The ‘smoothness’ of this car is the result of a good combination of several factors; the pleasant six-speed automatic, the very accurate steering and the brilliant way this Flavia just seems to suck up all the road irregularities (not too hard, nor too soft). Yet also the 2.4l petrol engine, producing 170bhp, does its work pretty well. Bear in mind though, you won’t be taking this car around the Nürburgring; at higher speeds the bodywork has some difficulties handling the sideward forces, but the electronics (ESC) do their work just fine and you never feel hopeless when it comes to power. A pleasant surprise was the maneuverability of this 4,9m long car and the fact that it never really feels log nor heavy, despite its weight of 1856 kilos. It made us happy to find out that the four cylinder engine from Michigan seems to be a modern block which can easily take on the job after all. It lets the driver rev quite easily and even produces a nice sound, without ever getting too loud. The consumption also doesn’t disappoint, especially when driving at a constant speed on highways. Still, the Flavia isn’t a fast car with a turbo, and that’s noticeable when really jamming the throttle. Even the transmission acts like it doesn’t know what to do for a few moments, a bit like suddenly interrupting a relaxed holiday in the sun. What did, however, catch our attention was that the Flavia stays at speed for a strikingly long time when not touching the throttle. The 16v with variable valve timing will thus be able to surprise those who were counting on a V6, as it allows one to cruise comfortably. The new Lancia cabrio has some very decent brakes as well, which are clearly visible through the two-tone 18” rims.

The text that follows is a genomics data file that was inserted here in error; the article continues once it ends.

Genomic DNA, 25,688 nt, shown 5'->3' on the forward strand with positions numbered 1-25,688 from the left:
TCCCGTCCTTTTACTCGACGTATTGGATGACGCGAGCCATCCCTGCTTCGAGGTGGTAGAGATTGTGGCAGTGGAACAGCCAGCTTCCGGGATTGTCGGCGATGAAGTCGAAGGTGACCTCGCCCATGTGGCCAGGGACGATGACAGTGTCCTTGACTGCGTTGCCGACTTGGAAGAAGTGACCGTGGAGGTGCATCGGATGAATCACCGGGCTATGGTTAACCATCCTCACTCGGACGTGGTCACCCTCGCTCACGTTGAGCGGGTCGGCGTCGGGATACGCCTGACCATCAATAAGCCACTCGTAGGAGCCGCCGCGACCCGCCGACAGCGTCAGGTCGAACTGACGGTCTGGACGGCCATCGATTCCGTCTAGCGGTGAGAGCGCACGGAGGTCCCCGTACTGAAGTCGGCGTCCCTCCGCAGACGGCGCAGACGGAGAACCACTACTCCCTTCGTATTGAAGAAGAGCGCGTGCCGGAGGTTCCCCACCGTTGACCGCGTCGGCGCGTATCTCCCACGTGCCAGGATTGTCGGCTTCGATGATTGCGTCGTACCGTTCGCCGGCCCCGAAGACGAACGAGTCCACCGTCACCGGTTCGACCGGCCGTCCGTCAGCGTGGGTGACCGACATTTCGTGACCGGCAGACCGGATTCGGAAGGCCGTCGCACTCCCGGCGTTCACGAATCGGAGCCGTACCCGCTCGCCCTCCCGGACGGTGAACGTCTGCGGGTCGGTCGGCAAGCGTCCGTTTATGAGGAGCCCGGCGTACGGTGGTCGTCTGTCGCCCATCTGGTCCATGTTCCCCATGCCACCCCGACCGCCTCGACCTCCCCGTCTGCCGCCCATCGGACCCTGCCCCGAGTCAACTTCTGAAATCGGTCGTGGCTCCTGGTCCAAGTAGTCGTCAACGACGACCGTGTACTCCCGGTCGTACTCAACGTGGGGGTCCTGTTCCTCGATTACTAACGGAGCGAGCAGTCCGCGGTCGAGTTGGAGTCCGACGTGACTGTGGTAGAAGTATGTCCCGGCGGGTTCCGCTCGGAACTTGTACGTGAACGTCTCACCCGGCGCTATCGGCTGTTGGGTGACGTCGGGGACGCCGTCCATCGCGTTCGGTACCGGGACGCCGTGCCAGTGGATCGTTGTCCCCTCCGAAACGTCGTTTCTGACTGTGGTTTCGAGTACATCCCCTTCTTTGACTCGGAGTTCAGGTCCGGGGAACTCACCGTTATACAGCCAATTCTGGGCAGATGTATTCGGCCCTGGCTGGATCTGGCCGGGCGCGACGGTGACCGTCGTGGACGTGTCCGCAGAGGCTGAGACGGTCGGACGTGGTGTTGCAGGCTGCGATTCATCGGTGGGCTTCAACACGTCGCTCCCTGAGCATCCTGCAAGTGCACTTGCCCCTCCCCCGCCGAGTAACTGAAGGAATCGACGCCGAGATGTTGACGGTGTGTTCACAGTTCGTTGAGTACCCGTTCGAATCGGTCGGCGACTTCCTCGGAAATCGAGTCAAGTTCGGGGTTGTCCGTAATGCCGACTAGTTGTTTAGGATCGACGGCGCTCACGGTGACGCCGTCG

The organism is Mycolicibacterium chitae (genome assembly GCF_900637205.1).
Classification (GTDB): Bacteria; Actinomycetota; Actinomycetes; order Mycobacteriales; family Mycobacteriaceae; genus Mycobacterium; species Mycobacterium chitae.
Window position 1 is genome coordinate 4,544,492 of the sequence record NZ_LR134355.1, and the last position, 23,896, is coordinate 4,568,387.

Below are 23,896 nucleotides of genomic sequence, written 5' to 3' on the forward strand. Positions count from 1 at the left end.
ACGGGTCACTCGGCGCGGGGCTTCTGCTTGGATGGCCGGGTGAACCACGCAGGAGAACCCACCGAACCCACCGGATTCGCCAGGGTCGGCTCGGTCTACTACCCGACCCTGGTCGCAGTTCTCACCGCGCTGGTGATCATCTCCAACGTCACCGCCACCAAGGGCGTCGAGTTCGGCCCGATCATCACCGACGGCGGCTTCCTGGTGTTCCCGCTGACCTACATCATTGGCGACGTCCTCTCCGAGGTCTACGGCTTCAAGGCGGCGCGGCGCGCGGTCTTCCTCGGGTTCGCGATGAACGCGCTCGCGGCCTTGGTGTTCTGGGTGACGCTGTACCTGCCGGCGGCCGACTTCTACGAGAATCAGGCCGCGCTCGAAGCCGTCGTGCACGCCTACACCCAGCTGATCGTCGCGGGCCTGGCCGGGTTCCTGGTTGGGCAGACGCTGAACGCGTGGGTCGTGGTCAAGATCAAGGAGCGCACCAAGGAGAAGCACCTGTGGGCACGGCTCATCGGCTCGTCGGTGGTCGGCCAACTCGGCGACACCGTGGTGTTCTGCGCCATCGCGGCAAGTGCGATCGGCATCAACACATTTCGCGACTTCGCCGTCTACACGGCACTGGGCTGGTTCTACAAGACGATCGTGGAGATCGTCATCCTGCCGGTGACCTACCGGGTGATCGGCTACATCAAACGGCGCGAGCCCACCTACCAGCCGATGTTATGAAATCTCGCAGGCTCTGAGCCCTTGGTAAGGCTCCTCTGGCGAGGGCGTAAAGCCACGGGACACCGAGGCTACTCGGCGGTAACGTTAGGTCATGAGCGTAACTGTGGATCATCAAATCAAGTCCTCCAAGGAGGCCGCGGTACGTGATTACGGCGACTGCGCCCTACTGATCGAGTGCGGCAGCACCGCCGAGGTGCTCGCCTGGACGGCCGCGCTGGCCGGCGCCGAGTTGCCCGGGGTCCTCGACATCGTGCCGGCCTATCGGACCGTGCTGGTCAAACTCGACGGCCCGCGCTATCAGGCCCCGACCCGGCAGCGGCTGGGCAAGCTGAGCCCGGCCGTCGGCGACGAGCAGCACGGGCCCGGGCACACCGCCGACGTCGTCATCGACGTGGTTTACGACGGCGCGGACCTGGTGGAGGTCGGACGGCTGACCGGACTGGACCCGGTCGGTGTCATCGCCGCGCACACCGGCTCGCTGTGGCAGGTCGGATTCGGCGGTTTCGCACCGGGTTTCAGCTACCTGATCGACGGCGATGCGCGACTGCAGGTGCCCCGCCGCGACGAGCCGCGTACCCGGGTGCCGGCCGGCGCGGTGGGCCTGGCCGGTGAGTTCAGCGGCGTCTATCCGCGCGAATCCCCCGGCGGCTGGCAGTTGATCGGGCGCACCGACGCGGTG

The Flavia is a very comfortable cabriolet and travel car, with a chic appearance (which we noticed from the reactions of several pedestrians). Hereby the car proves to be a valuable novelty within the Lancia-range; a very pleasant (and honestly not expected) surprise. The right color, the soft top and the beautiful – it’s growing on us – grill with suiting headlights do seem to fit the ‘La Dolce Vita’ feeling from the brochure. The latter was thus more than just a weak attempt to give an American car an Italian feeling. The folding-system of the roof also works really smooth, while the interior is luxurious and well-finished. The electronically adjustable leather seats are very comfortable and the Boston Acoustics Hifi with 6 speakers is a pleasure for your ears. Standard this car misses a few options though. The rear parking sensors, for example, is something we missed with the car’s long tail. Also the absence of a semi-automatic indicator, which comes in handy on highways, is a pity. The latter is probably something revealing the Flavia’s American roots.
The Lancia Flavia (official website) is available for sale now.